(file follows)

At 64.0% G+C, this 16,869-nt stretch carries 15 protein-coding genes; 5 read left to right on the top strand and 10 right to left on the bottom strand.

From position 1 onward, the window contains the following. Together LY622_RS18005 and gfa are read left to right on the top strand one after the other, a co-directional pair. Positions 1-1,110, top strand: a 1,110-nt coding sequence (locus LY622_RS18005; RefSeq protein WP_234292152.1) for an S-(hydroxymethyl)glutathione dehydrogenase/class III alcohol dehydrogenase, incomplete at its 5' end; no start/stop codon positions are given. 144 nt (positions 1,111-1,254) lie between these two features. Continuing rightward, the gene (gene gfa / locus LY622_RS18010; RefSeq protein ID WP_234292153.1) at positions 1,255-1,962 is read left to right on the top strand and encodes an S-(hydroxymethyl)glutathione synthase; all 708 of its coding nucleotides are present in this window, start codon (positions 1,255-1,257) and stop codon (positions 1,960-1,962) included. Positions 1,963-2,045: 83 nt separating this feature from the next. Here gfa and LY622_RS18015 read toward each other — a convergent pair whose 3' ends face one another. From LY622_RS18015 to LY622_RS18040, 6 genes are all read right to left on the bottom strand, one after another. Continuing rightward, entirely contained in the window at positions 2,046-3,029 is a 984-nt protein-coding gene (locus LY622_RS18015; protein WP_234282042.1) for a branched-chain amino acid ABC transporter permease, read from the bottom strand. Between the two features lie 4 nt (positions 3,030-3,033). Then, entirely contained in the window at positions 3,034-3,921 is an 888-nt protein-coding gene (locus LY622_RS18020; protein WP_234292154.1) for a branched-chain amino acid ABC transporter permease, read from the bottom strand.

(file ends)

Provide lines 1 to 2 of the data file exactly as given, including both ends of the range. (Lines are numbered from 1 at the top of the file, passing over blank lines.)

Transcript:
At 64.0% G+C, this 16,869-nt stretch carries 15 protein-coding genes; 5 read left to right on the top strand and 10 right to left on the bottom strand.

From position 1 onward, the window contains the following. Together LY622_RS18005 and gfa are read left to right on the top strand one after the other, a co-directional pair. Positions 1-1,110, top strand: a 1,110-nt coding sequence (locus LY622_RS18005; RefSeq protein WP_234292152.1) for an S-(hydroxymethyl)glutathione dehydrogenase/class III alcohol dehydrogenase, incomplete at its 5' end; no start/stop codon positions are given. 144 nt (positions 1,111-1,254) lie between these two features. Continuing rightward, the gene (gene gfa / locus LY622_RS18010; RefSeq protein ID WP_234292153.1) at positions 1,255-1,962 is read left to right on the top strand and encodes an S-(hydroxymethyl)glutathione synthase; all 708 of its coding nucleotides are present in this window, start codon (positions 1,255-1,257) and stop codon (positions 1,960-1,962) included. Positions 1,963-2,045: 83 nt separating this feature from the next. Here gfa and LY622_RS18015 read toward each other — a convergent pair whose 3' ends face one another. From LY622_RS18015 to LY622_RS18040, 6 genes are all read right to left on the bottom strand, one after another. Continuing rightward, entirely contained in the window at positions 2,046-3,029 is a 984-nt protein-coding gene (locus LY622_RS18015; protein WP_234282042.1) for a branched-chain amino acid ABC transporter permease, read from the bottom strand. Between the two features lie 4 nt (positions 3,030-3,033). Then, entirely contained in the window at positions 3,034-3,921 is an 888-nt protein-coding gene (locus LY622_RS18020; protein WP_234292154.1) for a branched-chain amino acid ABC transporter permease, read from the bottom strand.